The happy princess follows him." 

Not merely this : a higher beauty comes 
in the changes so swiftly wrought by 
love within each soul, — the enlarge- 
ment of powers, the enhancement of 
attractiveness, the virtues greatened, 
the meanness abated, and that un- 
selfing of each one for the other's 
sake, which really makes each one t 


stronger, nobler self. The sunrise of 
the new life breaks. The two are 
mated with the solemn questions: 
"Wilt thou love her, honor her, 
cherish and comfort her, in health 
and in sickness, in joy and in 
sorrow, so long as ye both shall 
live?" "Wilt thou take him for 
richer, for poorer, for better, for 
worse, and try to live with him 
the divinest life thou knowest?" 
Then begin the daily, hourly answers 
to these questions, — living answers so 
different from the worded "I will" 
of the moment. 

And now the home-nest, and the 
delights of it, the discoveries of it. 


the revelations in it of still un- 
mated parts which yet must mate 
and will^ the glad endeavors of it, 
all begin. Now poems, only making 
dear a printed page a little while 
before, sing themselves out as glad 
experience : 

" Two birds within one nest ; 

Two hearts within one breast ; 

Two souls within one fair 

Firm league of love and prayer, 
Together bound for aye, together blest ; 

An ear that waits to catch 

A hand upon the latch ; 
A step that hastens its sweet rest to win ; 

A world of care without ; 

A world of strife shut out ; 

A world of love shut in I " 


Slowly the new home grows holy 
as the deepening wedding thus goes 
on; holy, for the making of two 
souls — two yet one — is going on 
in it. Each soul is overcoming its 
own faults for love's sake, and help- 
ing by love to overcome the other's 
faults. Business, sorrows, joys, temp- 
tations, failures, victories, ideals, are 
all shared in it. By and by the 
awes of motherhood and fatherhood 
are shared, and the new co-education 
that children bring their parents is 
entered on together. The supreme 
beauty is attained when both realize 
that the inmost secret of true marriage 
is — to love the ideals better than 


each other. For this alone guaran- 
tees the perfect purity, and there- 
fore this alone can guarantee the 
lastingness of love. Literally, lit- 
erally so! 

" I could not love thee, dear, so much, 
Loved I not honor more."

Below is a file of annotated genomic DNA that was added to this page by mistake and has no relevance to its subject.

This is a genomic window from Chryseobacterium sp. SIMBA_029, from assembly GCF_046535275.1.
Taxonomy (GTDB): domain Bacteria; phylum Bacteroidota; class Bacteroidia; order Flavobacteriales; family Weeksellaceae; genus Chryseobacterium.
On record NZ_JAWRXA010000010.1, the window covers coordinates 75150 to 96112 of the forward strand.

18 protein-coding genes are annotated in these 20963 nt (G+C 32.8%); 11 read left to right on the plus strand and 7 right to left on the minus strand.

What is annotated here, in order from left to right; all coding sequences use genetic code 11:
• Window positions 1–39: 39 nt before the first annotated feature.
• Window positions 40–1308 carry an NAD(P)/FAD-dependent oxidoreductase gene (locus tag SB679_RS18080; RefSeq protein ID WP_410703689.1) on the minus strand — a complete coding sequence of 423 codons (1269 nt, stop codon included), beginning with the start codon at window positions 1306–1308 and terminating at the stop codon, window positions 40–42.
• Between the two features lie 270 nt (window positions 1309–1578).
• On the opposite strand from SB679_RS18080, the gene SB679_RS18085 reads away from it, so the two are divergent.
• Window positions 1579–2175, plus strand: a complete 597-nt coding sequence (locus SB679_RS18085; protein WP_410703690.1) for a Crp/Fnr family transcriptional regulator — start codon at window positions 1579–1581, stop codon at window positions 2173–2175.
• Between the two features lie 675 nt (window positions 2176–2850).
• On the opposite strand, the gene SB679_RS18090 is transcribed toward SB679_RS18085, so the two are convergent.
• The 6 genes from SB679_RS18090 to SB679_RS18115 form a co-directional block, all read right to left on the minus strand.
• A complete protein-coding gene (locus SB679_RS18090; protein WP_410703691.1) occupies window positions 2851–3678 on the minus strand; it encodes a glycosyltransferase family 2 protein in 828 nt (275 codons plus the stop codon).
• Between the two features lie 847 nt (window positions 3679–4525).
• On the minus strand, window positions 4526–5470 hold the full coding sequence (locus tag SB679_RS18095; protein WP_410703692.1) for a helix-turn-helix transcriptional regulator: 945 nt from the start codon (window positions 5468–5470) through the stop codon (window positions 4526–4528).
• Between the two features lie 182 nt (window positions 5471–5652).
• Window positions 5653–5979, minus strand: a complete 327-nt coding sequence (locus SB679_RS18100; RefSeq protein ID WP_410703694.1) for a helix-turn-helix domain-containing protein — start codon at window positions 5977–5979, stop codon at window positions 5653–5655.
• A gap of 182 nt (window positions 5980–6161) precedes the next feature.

Emerson's words are the motto for all 
marriage-chambers: "They only can 
give the key and leading to better 
society who delight in each other only 
becaitse both delight in the eternal 
laws; who forgive nothing to each 
other; who by their joy and homage 
to these are made incapable of 
conceit." And so the divine end 


of beauty is fulfilled — tlie purifica- 
tion of souls, the ennoblement of 

By far the best love-story that I 
know among the books is a true 
one, "The Story of William and 
Lucy Smith"; a sad, triumphant 
love-story that leads the reader far 
along the heights of life and death. 
These two had no children at their 
side; they had no wealth to buy 
them graceful things; their very 
roof they could not call their own; 
and they only lived eleven years 
together. But they lived these 
years a lofty life in all the full 
sweet meanings of together. "To- 


gethemess'^ is the quaint word in 
which Lucy tried to sum and hint 
the happiness. 

So when I think of the House 
Beautiful, "the building of God, 
not made with hands," I think of 
them. He said to her, looking up 
into her face not long before his 
death: "I think you and I should 
have made a happy world, if we 
were the only two in it." She said of 
him, closing the little memoir that 
she wrote: "Of him every memory is 
sweet and elevating; and I record 
here that a life-long anguish, such 
as defies words, is yet not too high 
a price to pay for the privilege 


of having loved Lim and belonged 
to him." 

I dreamed of Paradise, — and still, 
Though sun lay soft on vale and hill, 
And trees were green and rivers bright. 
The one dear thing that made delight 
By sun or stars or Kden weather. 
Was just that we two were together. 

I dreamed of Heaven, — and God so 

near ! 
The angels trod the shining sphere, 
And all were beautiful ; the days 
Were choral work, were choral praise ; 
And yet, in Heaven's far-shining 

The best was still, — we were to- 
gether ! 


I woke — and found my dream was 

That happy dream of me and you ! 
For Eden, Heaven, no need to roam ; 
The foretaste of it all is Homey 

Where you and I through this 

world's weather 
Still work and praise and thank 

Together weave from love a nest 
For all that's good and sweet and blest 
To brood in, till it come a face, 
A voice, a soul, a child's embrace ! 

And then what peace of Beth- 
lehem weather, 

What songs, as we go on together 1 

Together greet life's solemn real. 
Together own one glad ideal, 


Tt^ther laugh, together ache, 

And think one thought, " each other's 

And hope one hope — in jiwo-world 

To still go on, aud go together.